The cookie on the left is the grown up version, a rich spicy cookie with hints of rum, molasses and citrus and all the traditional ingredients including nuts, raisins, pineapple, red maraschino cherries and those neon green candied cherries that you should never, under any circumstances pop in your mouth whole just too see how they taste. Never do that. Ever. Don’t ask me how I know. All I can say is it was the stuff of nightmares, and yet, chopped up into bitty pieces it becomes nothing more than a little beacon of Christmas color with no discernible flavor. Christmas, the season of miracles.

So, you’re probably thinking “Thanks for sharing but no way am I ever going to bother making a fruitcake-inspired cookie.” Listen. All I’m asking is that you pull up your big girl pajama jeans and give this recipe a try. You and I, we have a relationship here and so I wouldn’t lie to you. These cookies are really good and the taste is a total blast of Christmas.

But if you’re not willing to try the adult version (Baby!) then you’re going to love the kid’s version pictured up above on the right. I replaced the red and green cherries and the pineapple with red, green, and yellow gum drops. I added brown jimmies in place of the nuts, and some ground milk chocolate for flavor and color. The result is a cookie with both vanilla and chocolate flavors and the occasion fruity burst of a gum drop, or spice drop if you prefer. It’s a kid-flavored cookie and is totally fun for the holidays.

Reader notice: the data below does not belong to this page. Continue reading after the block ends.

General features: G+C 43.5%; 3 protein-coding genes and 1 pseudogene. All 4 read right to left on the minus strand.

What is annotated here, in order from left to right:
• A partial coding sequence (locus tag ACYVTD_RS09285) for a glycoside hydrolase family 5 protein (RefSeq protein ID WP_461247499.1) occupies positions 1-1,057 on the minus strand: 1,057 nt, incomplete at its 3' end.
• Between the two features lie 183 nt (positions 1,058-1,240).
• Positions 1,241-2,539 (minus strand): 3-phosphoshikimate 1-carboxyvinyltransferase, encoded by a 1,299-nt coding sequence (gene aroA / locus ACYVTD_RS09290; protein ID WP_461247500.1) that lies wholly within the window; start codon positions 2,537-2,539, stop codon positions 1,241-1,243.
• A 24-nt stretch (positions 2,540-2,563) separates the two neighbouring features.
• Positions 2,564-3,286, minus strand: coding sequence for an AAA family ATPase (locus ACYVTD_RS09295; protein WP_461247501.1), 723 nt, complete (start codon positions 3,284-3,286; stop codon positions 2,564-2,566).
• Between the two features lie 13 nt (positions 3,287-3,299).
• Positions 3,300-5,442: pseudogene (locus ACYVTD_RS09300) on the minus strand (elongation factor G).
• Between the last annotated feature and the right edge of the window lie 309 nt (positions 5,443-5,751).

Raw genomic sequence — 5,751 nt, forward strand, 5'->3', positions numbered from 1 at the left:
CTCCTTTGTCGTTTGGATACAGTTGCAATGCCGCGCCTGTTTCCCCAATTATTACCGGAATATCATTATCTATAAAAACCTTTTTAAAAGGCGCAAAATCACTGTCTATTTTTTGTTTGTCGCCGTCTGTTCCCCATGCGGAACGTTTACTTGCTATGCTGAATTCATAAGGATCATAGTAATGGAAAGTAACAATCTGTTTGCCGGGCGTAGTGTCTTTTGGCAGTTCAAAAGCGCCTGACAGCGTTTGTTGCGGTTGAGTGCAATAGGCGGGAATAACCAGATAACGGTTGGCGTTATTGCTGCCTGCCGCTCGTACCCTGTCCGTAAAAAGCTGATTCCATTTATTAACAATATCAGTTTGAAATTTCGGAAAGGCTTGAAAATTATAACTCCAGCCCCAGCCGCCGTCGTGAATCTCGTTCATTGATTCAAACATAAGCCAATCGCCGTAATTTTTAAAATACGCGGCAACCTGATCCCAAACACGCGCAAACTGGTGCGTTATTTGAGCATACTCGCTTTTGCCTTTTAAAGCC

Before I give you the recipes, let me give you a tip on decorating the cookies to give them the look of fruitcake.  I began by staying with a simple rectangle shape to mimic fruitcake loaves. To give the children’s version a darker baked appearance I lightly brushed the tops of the cookies with a little brown coloring gel. To ice the cookies I placed them on a cooling rack with a baking sheet underneath. I then poured a watered down corn syrup glaze over the top, letting the excess run over the sides.  With the glaze still wet, I decorated the children’s cookies with tiny bits of the green, red, and yellow gumdrops and brown jimmies. I used walnuts, and red and green cherry bits to decorate the adult version but first I towel dried the cherries to remove the excess coloring so that the colors wouldn’t bleed into the icing.

So when the family asks you what you’re bringing to Christmas dinner just tell them you’re bringing fruitcake and get ready to watch their eyes roll into the back of their heads.

.

..

Not My Grandma’s Fruitcake Cookies (Adult Version)

Ingredients:
1 cup browned butter
3/4 cup white sugar
3/4 cup brown sugar
2 large eggs
1 teaspoons pure vanilla extract
1 teaspoon rum emulsion or extract
2 tablespoons dark molasses
2 tablespoons orange zest
1/3 cup finely chopped green cherries
1/3 cup finely chopped red maraschino cherries
1/3 cup finely chopped raisins